Mexico’s representative at the Organization of American States says her government has expressed “concerns” to Nicaraguan President Daniel Ortega over his country’s deeply questioned elections, but says Mexico won’t support any OAS measure condemning the Nov. 7 投票
Mexico’s representative at the Organization of American States said her government had expressed “concerns” to ニカラグア 大統領 ダニエルオルテガ about his country’s deeply questioned elections, しかし言った メキシコ won’t support any OAS measure condemning the Nov. 7 投票.
Nicaragua’s Supreme Electoral Council said that with nearly all the ballots counted from Sunday’s election, Ortega had won more than 75% 投票の. The outcome was never in doubt after his government jailed seven of the leading potential opposition candidates, clearing the field for Ortega to sweep to a fourth consecutive five-year term.
我ら. officials have called the vote a “sham” and “undemocratic,” and the 欧州連合 says the elections “lacked legitimacy.”
Luz Elena Baños, Mexico’s representative at the OAS, said Mexico “has expressed our concerns to the government of Nicaragua about the political process carried out on Nov. 7, especially regarding freedom of expression and the right of citizens to participate in politics.”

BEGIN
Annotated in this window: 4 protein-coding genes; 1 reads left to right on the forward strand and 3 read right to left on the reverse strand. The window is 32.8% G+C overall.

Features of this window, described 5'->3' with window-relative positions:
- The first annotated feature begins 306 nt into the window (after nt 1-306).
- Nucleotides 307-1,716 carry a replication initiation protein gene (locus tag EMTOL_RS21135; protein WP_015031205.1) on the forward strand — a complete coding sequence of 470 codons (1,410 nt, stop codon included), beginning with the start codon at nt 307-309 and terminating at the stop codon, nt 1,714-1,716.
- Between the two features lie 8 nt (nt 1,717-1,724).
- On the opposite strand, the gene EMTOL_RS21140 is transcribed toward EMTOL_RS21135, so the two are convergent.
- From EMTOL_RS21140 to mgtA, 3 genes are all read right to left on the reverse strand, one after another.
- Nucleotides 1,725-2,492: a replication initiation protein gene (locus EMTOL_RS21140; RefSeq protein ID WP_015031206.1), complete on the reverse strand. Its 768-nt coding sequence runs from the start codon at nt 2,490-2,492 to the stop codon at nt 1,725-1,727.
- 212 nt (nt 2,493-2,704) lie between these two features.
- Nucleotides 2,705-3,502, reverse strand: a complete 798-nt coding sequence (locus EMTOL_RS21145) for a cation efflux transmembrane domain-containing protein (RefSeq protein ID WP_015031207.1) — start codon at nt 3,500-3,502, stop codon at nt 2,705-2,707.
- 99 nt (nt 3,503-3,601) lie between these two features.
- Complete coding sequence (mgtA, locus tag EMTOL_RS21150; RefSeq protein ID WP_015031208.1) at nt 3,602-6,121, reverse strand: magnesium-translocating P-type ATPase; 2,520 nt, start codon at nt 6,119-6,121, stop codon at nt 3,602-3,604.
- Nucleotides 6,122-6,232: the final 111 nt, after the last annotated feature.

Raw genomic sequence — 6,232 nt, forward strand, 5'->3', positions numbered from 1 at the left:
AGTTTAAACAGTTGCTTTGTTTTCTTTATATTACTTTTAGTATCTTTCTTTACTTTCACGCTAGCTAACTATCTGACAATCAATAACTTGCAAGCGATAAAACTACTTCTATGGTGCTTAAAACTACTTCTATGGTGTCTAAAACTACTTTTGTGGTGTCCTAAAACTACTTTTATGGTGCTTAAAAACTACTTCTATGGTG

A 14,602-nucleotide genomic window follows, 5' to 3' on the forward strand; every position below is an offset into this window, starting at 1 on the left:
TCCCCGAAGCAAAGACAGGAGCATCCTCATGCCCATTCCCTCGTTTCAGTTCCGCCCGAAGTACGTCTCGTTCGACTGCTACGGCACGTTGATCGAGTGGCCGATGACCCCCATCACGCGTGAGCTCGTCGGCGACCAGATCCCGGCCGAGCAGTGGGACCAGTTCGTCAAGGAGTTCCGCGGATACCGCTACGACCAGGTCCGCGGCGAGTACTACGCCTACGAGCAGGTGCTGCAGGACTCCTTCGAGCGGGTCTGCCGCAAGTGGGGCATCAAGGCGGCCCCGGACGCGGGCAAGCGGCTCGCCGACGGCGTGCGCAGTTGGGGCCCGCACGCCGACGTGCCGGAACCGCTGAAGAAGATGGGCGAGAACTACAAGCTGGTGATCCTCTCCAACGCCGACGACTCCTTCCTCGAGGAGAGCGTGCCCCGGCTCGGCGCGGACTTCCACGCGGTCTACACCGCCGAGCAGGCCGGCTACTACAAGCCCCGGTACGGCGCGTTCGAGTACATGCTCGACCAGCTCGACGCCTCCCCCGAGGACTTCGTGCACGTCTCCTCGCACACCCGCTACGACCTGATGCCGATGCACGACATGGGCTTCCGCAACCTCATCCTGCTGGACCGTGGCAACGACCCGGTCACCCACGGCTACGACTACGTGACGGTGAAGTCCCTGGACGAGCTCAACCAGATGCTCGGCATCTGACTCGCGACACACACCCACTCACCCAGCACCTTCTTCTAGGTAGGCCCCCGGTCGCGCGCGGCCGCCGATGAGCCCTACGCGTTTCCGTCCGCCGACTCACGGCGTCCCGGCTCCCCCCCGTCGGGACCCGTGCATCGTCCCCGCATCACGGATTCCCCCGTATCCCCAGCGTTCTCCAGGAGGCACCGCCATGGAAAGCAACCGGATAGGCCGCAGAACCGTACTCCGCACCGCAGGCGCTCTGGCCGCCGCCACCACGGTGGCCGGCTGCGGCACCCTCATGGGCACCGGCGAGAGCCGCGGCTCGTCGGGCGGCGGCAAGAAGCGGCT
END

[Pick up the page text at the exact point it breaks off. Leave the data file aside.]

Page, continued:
But Baños said Mexico won’t vote for any measure ”aimed at intervention, isolating or imposing sanctions” on Nicaragua.
She said only the 国連 has the authority to take such measures.
“We call on the member states of the OAS to find through dialogue, respect for sovereignty and human rights, a path to strengthen democracy," 彼女は言いました.
When the regional body voted last month to condemn repression and demand the release of political prisoners in Nicaragua, seven members abstained, including Guatemala, Mexico and Honduras, which neighbors Nicaragua.
The Ortega administration has continued to close avenues for democratic participation with police banning public protests, electoral authorities banning some opposition political parties and potential candidates being arrested.
With all government institutions firmly within Ortega’s grasp and the opposition exiled, jailed or in hiding, the 75-year-old leader eroded what hope remained the country could soon return to a democratic path.